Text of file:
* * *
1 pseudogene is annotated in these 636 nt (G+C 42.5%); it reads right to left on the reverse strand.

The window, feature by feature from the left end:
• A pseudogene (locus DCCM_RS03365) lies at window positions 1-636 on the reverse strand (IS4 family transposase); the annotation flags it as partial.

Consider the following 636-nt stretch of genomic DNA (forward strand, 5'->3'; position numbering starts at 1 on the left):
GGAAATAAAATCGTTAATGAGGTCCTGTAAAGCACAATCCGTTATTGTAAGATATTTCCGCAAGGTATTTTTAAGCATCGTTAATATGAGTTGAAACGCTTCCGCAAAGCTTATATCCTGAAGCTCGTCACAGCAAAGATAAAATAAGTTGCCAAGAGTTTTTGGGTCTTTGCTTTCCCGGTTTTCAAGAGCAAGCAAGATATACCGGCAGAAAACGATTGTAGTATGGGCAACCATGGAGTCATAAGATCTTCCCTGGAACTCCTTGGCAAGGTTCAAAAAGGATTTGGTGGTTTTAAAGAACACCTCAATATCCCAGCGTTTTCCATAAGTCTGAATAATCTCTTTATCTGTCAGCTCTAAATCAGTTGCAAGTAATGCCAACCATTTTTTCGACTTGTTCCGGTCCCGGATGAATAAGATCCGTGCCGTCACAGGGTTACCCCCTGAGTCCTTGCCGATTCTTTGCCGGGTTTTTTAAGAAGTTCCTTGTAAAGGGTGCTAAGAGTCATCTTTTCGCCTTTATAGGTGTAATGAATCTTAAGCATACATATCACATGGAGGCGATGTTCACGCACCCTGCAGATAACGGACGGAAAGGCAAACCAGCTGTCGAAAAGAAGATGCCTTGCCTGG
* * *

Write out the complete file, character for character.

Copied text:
1 pseudogene is annotated in these 636 nt (G+C 42.5%); it reads right to left on the reverse strand.

The window, feature by feature from the left end:
• A pseudogene (locus DCCM_RS03365) lies at window positions 1-636 on the reverse strand (IS4 family transposase); the annotation flags it as partial.

Consider the following 636-nt stretch of genomic DNA (forward strand, 5'->3'; position numbering starts at 1 on the left):
GGAAATAAAATCGTTAATGAGGTCCTGTAAAGCACAATCCGTTATTGTAAGATATTTCCGCAAGGTATTTTTAAGCATCGTTAATATGAGTTGAAACGCTTCCGCAAAGCTTATATCCTGAAGCTCGTCACAGCAAAGATAAAATAAGTTGCCAAGAGTTTTTGGGTCTTTGCTTTCCCGGTTTTCAAGAGCAAGCAAGATATACCGGCAGAAAACGATTGTAGTATGGGCAACCATGGAGTCATAAGATCTTCCCTGGAACTCCTTGGCAAGGTTCAAAAAGGATTTGGTGGTTTTAAAGAACACCTCAATATCCCAGCGTTTTCCATAAGTCTGAATAATCTCTTTATCTGTCAGCTCTAAATCAGTTGCAAGTAATGCCAACCATTTTTTCGACTTGTTCCGGTCCCGGATGAATAAGATCCGTGCCGTCACAGGGTTACCCCCTGAGTCCTTGCCGATTCTTTGCCGGGTTTTTTAAGAAGTTCCTTGTAAAGGGTGCTAAGAGTCATCTTTTCGCCTTTATAGGTGTAATGAATCTTAAGCATACATATCACATGGAGGCGATGTTCACGCACCCTGCAGATAACGGACGGAAAGGCAAACCAGCTGTCGAAAAGAAGATGCCTTGCCTGG